4-H youth leadership roles and assessing leadership experiences

Statements to assess youth leadership trainings and activities.

There are many ways youth experientially develop leadership skills in 4-H Youth Development programs. 4-H provides a safe environment for youth to “try-on” their leadership skills in various roles such as officers, committee chairs and members, program developers, event planners, counselors, advisors, mentors and in other roles they select during their 4-H career. 4-H participants work with the adult volunteers and their peers to complete these roles in 4-H activities at various levels of 4-H including local, state, national and international programs.

In Michigan 4-H, events are limitless. From 4-H club officer positions to interacting with state and national legislators, 4-H participants learn leadership skills and practice these skills in many settings. Assessing youth leadership skills can be difficult because there are so many skills involved in leadership. The following statements are used to assess Michigan 4-H youth leadership trainings and activities. Youth participants are given the evaluation after the activity and asked to answer the questions based on their pre-activity knowledge and also based on their post-activity knowledge. For some activities, participants have the opportunity to answer open-ended questions to obtain specific evaluative information.

“Because of the training I received:”

  • I have communication skills to address conflict effectively.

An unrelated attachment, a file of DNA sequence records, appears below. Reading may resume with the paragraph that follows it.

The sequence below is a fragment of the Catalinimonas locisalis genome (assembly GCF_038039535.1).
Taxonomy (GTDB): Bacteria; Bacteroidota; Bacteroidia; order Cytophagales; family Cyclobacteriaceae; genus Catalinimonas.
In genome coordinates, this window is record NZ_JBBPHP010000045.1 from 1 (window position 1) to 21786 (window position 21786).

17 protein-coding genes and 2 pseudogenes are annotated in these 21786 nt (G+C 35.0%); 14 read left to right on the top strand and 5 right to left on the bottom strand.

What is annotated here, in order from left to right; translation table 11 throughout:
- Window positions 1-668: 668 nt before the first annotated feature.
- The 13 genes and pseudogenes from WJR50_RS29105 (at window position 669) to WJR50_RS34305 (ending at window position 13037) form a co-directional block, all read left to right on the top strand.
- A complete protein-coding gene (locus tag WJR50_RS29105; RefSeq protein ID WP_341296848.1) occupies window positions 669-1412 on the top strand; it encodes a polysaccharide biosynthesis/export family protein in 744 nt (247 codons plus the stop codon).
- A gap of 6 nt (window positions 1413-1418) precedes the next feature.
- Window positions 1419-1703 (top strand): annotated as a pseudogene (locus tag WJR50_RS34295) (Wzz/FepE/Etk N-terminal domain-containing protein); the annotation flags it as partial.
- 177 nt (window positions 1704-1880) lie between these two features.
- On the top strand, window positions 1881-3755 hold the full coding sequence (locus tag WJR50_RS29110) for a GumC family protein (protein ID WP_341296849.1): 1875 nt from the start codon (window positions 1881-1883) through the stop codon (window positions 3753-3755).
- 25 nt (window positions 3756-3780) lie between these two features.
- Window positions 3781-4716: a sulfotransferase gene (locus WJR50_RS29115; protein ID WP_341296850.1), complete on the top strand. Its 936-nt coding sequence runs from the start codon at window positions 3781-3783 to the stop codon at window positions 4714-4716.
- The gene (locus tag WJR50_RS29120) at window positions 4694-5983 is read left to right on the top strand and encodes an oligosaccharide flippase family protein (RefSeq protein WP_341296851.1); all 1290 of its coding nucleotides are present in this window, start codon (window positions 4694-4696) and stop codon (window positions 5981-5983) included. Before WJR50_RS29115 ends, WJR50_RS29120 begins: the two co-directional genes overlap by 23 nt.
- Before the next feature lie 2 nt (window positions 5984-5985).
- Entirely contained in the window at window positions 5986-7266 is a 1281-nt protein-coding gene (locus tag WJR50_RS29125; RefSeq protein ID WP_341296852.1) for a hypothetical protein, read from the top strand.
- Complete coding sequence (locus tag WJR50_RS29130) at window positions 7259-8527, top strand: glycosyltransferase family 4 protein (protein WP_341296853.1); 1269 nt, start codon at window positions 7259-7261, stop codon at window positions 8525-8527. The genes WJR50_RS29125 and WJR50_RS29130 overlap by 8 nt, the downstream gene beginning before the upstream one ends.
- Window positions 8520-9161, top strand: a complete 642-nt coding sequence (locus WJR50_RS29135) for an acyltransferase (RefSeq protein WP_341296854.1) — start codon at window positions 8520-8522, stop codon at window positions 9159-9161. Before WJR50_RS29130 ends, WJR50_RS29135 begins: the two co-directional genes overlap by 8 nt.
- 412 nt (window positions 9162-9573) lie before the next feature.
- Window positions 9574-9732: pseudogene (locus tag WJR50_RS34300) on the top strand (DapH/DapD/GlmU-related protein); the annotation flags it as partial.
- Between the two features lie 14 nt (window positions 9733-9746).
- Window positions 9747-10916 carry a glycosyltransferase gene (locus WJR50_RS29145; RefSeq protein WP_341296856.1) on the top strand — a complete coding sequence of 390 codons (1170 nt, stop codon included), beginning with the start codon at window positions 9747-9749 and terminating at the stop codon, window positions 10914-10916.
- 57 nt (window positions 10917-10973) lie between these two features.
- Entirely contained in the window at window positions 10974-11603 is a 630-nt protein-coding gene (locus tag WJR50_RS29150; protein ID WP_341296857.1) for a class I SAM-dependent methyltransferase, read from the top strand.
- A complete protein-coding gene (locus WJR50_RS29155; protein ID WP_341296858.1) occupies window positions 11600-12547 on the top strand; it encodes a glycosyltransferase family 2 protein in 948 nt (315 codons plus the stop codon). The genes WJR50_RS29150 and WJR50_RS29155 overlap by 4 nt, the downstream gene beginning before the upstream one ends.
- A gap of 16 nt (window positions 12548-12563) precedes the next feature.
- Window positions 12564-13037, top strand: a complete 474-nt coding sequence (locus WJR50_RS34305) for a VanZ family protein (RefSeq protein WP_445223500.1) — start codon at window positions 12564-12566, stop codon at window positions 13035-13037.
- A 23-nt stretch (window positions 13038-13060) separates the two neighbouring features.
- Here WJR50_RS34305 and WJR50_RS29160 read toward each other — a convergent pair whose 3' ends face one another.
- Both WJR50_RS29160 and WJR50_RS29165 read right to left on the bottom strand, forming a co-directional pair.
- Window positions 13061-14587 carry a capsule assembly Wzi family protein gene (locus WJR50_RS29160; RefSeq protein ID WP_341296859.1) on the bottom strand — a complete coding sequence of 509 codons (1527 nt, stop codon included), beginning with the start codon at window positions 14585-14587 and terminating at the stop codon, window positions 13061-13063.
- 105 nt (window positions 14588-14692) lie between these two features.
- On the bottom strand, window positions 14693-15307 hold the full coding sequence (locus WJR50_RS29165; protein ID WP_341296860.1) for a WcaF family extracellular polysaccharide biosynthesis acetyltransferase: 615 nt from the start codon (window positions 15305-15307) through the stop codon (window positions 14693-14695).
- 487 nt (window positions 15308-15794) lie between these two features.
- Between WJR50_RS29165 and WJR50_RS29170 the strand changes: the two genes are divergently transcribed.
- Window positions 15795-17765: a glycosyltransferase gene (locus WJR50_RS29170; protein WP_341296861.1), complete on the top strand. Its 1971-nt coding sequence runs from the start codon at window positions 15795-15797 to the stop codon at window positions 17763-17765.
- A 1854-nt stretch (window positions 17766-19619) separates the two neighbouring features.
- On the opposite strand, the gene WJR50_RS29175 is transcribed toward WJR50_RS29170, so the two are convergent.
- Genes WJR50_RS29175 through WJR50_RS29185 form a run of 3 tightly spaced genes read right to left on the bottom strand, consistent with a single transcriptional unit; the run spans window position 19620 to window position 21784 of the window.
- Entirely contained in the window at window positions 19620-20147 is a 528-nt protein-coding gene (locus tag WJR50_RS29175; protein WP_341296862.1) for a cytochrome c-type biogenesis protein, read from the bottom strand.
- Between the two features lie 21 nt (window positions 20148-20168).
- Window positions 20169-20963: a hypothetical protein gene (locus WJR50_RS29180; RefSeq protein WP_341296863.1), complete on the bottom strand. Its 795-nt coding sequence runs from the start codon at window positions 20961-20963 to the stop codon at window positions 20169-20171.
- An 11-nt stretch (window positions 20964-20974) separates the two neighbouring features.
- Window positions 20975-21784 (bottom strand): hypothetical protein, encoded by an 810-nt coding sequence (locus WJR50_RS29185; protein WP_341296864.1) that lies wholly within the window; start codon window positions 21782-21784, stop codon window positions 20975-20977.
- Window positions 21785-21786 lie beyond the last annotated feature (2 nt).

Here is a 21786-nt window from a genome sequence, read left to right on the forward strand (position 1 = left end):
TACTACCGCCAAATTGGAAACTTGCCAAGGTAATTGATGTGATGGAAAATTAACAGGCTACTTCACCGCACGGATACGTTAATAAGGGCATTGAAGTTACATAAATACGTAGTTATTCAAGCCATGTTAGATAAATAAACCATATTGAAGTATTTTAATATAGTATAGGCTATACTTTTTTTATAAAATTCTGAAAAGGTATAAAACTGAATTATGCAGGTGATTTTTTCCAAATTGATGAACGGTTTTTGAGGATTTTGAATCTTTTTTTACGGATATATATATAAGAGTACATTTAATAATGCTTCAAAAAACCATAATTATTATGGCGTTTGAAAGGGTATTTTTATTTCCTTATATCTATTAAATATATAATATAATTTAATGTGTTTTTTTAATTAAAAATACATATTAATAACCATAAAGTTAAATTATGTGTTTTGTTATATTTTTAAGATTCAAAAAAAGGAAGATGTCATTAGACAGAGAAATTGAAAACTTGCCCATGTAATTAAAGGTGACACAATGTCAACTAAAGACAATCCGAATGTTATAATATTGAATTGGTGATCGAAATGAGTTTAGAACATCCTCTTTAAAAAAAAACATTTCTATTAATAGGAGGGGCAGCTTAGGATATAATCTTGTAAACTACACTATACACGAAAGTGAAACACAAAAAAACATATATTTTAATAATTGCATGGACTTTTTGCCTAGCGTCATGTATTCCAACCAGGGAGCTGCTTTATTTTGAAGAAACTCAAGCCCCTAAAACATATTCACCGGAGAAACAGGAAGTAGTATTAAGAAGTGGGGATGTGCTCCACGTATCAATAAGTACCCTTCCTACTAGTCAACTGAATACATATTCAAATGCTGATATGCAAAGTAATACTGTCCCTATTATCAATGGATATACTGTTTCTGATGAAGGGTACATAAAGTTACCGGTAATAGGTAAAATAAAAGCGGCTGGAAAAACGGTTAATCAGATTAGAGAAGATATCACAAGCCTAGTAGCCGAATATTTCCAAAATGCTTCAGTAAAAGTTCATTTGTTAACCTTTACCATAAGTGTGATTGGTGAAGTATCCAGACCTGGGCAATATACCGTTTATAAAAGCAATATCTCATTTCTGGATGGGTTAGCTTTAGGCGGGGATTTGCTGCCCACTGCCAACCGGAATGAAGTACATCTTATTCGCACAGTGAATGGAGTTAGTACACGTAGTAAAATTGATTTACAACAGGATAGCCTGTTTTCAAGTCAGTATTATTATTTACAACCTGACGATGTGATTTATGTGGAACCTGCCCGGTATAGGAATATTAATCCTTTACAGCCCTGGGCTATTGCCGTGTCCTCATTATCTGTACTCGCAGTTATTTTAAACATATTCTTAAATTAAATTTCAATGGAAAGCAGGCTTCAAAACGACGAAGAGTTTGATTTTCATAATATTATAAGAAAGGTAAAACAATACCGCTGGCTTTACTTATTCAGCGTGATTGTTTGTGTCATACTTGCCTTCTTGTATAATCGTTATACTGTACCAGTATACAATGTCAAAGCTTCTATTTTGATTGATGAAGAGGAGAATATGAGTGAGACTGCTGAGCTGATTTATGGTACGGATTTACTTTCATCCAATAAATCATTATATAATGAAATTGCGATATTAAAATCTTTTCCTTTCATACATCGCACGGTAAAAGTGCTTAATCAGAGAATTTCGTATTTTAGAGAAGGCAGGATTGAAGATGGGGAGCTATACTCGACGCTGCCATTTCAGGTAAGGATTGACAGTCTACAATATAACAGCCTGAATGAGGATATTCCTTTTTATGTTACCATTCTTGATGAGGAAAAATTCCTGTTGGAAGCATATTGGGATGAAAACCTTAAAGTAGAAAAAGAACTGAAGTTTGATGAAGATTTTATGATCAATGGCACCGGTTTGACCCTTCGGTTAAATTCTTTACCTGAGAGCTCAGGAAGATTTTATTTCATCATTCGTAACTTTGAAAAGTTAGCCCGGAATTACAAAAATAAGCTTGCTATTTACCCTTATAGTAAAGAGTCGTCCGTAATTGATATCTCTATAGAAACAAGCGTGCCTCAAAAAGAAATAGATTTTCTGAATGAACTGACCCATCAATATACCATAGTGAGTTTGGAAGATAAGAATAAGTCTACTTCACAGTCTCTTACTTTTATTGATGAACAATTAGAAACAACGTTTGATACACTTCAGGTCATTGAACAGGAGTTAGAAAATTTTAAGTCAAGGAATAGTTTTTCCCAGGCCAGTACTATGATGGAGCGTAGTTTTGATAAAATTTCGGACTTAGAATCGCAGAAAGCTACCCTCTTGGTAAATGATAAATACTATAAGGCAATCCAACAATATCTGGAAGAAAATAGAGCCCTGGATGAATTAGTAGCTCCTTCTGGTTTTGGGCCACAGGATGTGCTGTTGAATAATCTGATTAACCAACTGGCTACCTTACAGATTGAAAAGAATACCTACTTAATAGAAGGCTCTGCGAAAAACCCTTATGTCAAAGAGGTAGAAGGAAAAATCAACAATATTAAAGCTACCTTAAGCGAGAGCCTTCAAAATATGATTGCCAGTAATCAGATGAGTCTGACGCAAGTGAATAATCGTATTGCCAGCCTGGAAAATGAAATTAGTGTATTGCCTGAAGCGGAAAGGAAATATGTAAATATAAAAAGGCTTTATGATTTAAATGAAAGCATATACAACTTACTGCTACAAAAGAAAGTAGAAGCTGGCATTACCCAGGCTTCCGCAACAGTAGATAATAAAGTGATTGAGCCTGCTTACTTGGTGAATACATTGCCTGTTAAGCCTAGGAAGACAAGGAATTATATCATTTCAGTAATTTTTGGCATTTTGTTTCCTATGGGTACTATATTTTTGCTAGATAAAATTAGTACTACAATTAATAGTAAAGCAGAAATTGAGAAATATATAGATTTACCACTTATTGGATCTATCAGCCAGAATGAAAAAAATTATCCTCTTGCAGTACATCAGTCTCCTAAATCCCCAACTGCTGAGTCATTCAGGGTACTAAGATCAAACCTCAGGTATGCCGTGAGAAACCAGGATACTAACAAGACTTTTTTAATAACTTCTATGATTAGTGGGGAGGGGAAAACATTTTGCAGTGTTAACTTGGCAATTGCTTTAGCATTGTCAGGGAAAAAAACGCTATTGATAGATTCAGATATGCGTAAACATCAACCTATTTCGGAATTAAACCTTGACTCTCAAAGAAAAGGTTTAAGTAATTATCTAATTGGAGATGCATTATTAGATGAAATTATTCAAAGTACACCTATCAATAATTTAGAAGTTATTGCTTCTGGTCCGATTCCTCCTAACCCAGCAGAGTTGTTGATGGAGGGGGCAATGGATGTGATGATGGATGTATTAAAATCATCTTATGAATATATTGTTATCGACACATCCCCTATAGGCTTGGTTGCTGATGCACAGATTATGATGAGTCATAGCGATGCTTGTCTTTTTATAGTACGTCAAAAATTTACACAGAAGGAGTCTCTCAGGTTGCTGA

• I can resolve differences with others in positive ways.
  • I am willing to consider ideas of others even if they are different than mine.
  • I can make a difference in my community.
  • I plan to work on projects to better my community.
  • I have skills to help me serve my community.
  • I have confidence to speak in front of groups.
  • I repeat what someone has said back to them to make sure I understand them.
  • I understand the importance of non-verbal communication.
  • I am comfortable sharing my thoughts and feeling with others.
  • I can run a meeting.
  • I can stand up for things that are important to me.
  • I can apply knowledge in ways that solve problems.
  • I understand that other ideas are just as important as my own.
  • I know how to set goals and use them when leading a group.
  • I think it is important to listen to all group members before making a decision.
  • I recognize the importance of different viewpoints when making decisions.
  • I can change my plan when I need to.
  • I help make sure everyone gets an opportunity to say what they think.
  • I can help people creatively identify options for changes.
  • I can help people come to a decision as a group.

Through experiential leadership activities in a safe environment such as 4-H, youth build many skills and have many opportunities to practice them. Visit Michigan State University Extension’s 4-H Leadership and Citizenship website for more information.

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